After a brief break in the action we're back with more Best XI fun! It's time to start naming the field players. We've already established who will be managing Tottenham Hotspur's Best XI and who the goalkeeper will be, now it's time for the left back.
The fullback positions have always been tricky ones for Tottenham Hotspur to fill (especially right back), but of late we've been blessed with consistency at left back from Benoit Assou-Ekotto. Gareth Bale was an adept fill-in, but his place is on the left wing and Danny Rose, despite a good run at the end of the season hardly has enough games under his belt to be considered for this group.
For the first time, we don't have an Englishman on the list for a position so Spurs' Best XI will now have a bit of international flair. This group includes one player who was supremely talented, but who's career was killed by injuries and 3 other players who were much more consistent, but hardly on the same level. The list is after the jump.Christian Ziege: The German international played only 55 times for Spurs (scoring 10 goals) over the course of 4 seasons. His career at Spurs was plagued by injury and he ended up have his contract terminated by mutual consent so that he could return to Germany. Ziege was known as a dead ball specialist (evidence here) and he scored some truly sublime free kicks for Tottenham. He was superbly talented, but as mentioned, injuries prevented him from making as big of an impact as many would have liked.
Mauricio Taricco: The Argentine has more appearances for Spurs than any other LB on our list. Taricco joined Tottenham from Ipswich Town in 1999 and stayed through 2004. Taricco went on to feature158 times for Tottenham, scoring two goals during that stretch. He had become a bit of a legend at Ipswich and while he never quite lived up to that reputation during his stay in North London he did provide Tottenham with consistency at the left back position.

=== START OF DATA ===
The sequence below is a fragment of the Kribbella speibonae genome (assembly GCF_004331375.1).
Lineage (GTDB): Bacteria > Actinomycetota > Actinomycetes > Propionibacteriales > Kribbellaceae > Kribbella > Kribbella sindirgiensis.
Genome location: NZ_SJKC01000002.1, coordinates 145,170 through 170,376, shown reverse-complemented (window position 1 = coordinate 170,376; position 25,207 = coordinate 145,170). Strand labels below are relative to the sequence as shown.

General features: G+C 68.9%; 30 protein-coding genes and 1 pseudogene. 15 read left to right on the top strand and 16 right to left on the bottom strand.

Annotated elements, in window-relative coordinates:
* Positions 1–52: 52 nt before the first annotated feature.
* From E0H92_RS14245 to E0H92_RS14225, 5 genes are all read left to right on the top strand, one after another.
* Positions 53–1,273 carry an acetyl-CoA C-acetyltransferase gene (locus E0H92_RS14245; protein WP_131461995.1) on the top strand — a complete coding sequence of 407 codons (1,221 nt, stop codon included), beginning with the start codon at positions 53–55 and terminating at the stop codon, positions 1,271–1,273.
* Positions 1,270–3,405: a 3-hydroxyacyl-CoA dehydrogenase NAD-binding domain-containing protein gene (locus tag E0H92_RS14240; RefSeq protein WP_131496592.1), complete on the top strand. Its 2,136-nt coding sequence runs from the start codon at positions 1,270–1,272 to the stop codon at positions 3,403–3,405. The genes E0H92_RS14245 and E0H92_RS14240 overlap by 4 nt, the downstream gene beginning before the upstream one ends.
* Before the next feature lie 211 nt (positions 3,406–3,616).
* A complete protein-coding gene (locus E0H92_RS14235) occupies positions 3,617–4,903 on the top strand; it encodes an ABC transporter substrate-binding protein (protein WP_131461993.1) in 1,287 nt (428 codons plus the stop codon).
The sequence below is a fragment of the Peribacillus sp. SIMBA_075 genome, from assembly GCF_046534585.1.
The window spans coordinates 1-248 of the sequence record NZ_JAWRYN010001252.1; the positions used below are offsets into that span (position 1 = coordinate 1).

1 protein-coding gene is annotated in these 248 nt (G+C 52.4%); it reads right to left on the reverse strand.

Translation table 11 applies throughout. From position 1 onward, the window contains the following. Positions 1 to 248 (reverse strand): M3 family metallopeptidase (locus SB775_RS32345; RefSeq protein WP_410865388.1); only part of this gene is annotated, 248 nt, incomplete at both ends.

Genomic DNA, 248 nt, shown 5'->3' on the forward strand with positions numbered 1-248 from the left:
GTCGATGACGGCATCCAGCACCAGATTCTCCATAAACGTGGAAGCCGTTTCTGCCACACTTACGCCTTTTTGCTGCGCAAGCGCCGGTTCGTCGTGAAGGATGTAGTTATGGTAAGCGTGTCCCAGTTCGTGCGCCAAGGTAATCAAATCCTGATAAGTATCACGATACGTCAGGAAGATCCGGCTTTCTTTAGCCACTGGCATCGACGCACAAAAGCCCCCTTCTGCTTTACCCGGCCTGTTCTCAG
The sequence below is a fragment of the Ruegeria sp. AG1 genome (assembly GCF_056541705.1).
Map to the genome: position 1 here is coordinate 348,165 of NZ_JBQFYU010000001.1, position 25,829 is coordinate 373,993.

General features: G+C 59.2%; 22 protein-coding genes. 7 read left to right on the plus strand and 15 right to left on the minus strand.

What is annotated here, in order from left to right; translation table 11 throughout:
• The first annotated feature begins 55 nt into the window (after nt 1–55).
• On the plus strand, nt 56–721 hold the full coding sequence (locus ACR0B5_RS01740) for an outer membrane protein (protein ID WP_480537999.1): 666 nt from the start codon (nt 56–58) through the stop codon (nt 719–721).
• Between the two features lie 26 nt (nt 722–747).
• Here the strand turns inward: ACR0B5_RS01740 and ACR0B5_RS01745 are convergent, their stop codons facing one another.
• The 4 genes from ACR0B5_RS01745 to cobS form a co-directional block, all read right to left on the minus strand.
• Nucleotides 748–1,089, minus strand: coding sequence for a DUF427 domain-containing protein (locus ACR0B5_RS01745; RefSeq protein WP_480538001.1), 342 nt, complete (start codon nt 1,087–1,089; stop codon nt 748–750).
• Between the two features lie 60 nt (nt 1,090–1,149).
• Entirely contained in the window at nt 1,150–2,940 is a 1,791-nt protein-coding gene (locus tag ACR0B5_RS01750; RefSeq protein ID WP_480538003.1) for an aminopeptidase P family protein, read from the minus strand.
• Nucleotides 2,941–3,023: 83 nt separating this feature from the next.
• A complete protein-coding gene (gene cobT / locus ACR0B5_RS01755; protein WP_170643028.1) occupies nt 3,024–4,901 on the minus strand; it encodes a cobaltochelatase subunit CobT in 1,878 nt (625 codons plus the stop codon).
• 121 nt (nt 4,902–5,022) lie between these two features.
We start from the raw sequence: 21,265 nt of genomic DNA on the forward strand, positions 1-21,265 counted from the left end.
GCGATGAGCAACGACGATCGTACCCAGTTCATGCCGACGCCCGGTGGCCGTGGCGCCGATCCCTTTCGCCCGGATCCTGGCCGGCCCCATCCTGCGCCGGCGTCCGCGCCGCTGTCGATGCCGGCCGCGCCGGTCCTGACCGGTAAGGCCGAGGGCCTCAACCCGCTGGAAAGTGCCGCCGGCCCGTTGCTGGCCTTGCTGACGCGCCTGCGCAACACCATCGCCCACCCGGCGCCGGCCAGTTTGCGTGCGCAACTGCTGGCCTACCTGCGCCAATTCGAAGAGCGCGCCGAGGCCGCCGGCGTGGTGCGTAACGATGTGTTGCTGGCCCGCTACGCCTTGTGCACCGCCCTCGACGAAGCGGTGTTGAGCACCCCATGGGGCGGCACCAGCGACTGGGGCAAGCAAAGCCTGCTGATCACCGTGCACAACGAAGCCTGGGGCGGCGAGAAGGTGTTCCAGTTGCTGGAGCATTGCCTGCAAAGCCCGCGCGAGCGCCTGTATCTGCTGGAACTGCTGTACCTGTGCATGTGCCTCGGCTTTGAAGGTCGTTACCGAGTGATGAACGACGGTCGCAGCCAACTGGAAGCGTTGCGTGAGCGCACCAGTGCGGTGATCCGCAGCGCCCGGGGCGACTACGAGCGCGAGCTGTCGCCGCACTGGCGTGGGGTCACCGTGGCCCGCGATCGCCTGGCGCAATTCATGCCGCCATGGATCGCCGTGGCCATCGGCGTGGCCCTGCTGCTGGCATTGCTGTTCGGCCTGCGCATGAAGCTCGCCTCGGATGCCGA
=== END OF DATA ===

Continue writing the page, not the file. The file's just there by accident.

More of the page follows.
Lee Young-Pyo: When he was bought by Martin Jol from PSV Eindhoven Lee was touted as "the best left back in Holland". He came to Tottenham and went immediately into the first XI. Lee was known more for his lung-bursting forward runs than he was for his defense, but despite that he played for a defense that, in 2005-2006, conceded the fourth least goals in the league. Lee made 70 appearances for Tottenham Hotspur, most of them at left back, but he did also deputize at right back. Lee was eventually displaced by the arrival of the next player on our list.
Benoit Assou-Ekotto: Since joining the club in 2006 Assou-Ekotto has been a consistent presence at the left back position. He is, perhaps, the most interesting person at the club, if for not other reason than that he treats football like a job. Perhaps not what you'd like to hear about a player, but the honesty is refreshing. On the pitch Assou-Ekotto has formed a good partnership with Gareth Bale and while his defending is very suspect (I have a sneaking suspicion he gives away more penalties than anyone at Spurs) he's certainly helped the club reach new heights. Plus, there's this.